- Third, the students will learn how to create a ramp, a
**triangular prism**. This time, there are six dots on the ground. The student is again tasked with creating a rectangle by connecting the dots, but they can make it either a rectangle with an area of 1 ft^2, or one with an area of 2 ft^2. This rectangle will serve as the bottom of their ramp.

Before we move on, let’s talk through WanderMath’s decision to construct the bottom of the ramp as a rectangle, and how that impacts the math visualization. The formula for the area of any prism is (base) times (height). For a triangular prism, that means (length times width times ½) times (height), because the triangle is considered the base. In our activity, we do not consider the triangle to be the base, we consider one of the rectangle-shaped faces as the base, and the triangular faces are considered part of the height (rectangular bottom, triangular sides). This is because it is much easier to visualize that what you are building is a ramp when it looks like a ramp as it is being raised out of the ground. If a triangle was the base, the entire shape would have to be rotated in space in order to look like a ramp, and it would be harder to visualize “height” as being actually related to how high the ramp would be when Finley skates on it. Therefore, we state the formula for volume of a triangular prism as (length of base) times (width of base) times (height)x(½).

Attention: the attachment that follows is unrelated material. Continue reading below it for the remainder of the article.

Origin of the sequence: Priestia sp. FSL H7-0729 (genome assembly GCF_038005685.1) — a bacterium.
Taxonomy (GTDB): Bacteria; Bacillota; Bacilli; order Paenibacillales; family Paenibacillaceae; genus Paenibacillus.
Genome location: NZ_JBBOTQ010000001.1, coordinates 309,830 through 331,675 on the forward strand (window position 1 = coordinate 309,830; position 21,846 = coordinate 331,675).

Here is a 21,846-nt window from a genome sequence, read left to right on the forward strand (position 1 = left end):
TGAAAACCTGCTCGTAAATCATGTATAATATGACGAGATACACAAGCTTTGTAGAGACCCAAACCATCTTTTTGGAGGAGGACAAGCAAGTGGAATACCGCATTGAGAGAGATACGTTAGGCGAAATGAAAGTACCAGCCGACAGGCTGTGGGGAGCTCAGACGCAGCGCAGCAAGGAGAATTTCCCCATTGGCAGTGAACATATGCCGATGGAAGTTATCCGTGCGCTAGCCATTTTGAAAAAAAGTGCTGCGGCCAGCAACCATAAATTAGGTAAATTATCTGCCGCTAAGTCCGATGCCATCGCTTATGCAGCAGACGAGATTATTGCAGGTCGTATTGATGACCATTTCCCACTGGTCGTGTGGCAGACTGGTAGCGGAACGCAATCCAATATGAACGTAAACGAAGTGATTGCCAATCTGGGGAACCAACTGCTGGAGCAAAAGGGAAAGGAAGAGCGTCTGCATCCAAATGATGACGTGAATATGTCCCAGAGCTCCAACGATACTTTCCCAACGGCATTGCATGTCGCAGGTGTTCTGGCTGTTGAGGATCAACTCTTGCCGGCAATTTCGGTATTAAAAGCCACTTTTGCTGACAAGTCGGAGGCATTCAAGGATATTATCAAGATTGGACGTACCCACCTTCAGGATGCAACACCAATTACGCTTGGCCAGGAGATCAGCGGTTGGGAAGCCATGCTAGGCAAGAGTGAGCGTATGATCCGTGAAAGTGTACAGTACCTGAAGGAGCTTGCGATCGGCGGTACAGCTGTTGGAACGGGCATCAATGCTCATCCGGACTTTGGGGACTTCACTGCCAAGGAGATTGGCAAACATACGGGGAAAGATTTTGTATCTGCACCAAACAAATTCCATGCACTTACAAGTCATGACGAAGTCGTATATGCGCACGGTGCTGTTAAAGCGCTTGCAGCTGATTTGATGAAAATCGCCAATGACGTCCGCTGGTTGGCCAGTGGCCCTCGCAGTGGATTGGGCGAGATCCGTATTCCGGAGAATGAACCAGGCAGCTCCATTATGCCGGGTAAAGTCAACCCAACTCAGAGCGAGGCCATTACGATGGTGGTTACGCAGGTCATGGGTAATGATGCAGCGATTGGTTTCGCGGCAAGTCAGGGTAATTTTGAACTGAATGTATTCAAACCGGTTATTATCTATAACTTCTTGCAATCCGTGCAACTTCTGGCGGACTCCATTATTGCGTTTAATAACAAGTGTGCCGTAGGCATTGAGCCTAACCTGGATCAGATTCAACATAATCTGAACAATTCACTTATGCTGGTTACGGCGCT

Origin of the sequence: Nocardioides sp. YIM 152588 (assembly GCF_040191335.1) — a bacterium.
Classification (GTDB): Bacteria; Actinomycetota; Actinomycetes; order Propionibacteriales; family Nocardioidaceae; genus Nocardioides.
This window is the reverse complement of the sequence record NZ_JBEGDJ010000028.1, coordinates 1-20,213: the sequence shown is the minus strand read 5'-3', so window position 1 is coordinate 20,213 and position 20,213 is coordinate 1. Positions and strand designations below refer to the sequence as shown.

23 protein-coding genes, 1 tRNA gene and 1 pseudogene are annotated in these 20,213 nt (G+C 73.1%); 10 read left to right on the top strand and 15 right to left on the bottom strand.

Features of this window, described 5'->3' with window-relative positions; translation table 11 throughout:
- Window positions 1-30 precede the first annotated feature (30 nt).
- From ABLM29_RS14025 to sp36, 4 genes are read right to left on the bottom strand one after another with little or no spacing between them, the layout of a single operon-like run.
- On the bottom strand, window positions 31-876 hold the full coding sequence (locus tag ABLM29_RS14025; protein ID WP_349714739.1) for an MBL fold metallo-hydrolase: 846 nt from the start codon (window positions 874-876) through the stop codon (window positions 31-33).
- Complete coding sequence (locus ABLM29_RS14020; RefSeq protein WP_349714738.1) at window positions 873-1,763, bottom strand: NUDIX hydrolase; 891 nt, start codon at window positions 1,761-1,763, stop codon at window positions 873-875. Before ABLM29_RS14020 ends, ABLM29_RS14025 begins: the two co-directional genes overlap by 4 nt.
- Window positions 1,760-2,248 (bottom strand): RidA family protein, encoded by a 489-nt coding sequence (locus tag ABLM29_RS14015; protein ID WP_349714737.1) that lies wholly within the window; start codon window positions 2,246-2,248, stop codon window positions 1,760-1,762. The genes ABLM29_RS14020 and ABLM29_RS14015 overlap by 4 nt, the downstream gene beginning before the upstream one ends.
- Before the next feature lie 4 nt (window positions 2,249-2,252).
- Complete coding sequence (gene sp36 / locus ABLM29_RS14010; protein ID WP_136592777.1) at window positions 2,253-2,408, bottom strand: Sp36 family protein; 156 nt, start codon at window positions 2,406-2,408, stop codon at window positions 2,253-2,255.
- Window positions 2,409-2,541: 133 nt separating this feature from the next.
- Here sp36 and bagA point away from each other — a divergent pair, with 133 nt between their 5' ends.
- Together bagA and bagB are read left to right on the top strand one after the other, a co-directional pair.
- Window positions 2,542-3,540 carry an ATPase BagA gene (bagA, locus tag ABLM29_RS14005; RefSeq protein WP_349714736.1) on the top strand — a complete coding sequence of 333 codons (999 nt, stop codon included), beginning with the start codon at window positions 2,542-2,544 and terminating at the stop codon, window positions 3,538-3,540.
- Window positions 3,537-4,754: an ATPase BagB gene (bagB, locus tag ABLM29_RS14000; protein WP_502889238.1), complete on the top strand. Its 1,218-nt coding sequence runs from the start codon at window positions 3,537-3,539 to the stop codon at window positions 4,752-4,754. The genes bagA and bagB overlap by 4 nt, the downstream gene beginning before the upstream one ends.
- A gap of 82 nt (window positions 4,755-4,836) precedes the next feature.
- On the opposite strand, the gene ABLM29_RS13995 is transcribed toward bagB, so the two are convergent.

Now, the student will see how their choice of the** size of the rectangular base impacts the volume**. Finley tells the student that they need the ramp to use 1ft^3 of concrete. If they started with the smaller base, their ramp must be 2ft tall to fulfill this condition. If they started with the larger base, their ramp only needs to be 1ft tall. The way that they construct the ramp in the 3rd dimension is almost the same as the way they constructed the ledge. Instead of pressing in the middle of the rectangle, though, they will need to press on the edge, to drag that edge up and thereby create a triangular prism. The student can drag up on whatever edge they’d like to create the **ramp**, so not every student’s ramp will look the same, even though they have the same volume.

** Math Concept: **Volume formula for a triangular prism, different shapes that have the same volume, relationship between volume for a rectangular prism and triangular prism, commutative property of multiplication

** Math Question, before forming the ramp:** How big do you want the base of your ramp to be? Which one do you think will use more concrete: your ledge or your ramp?

** Math Question, after forming the ramp:** How much concrete did your ramp actually use- more or less than you thought it would? Was your ramp taller or shorter than you thought? How much concrete would a ledge with the same length, width, and height use?

- Finally, the students will put all of what they’ve learned together to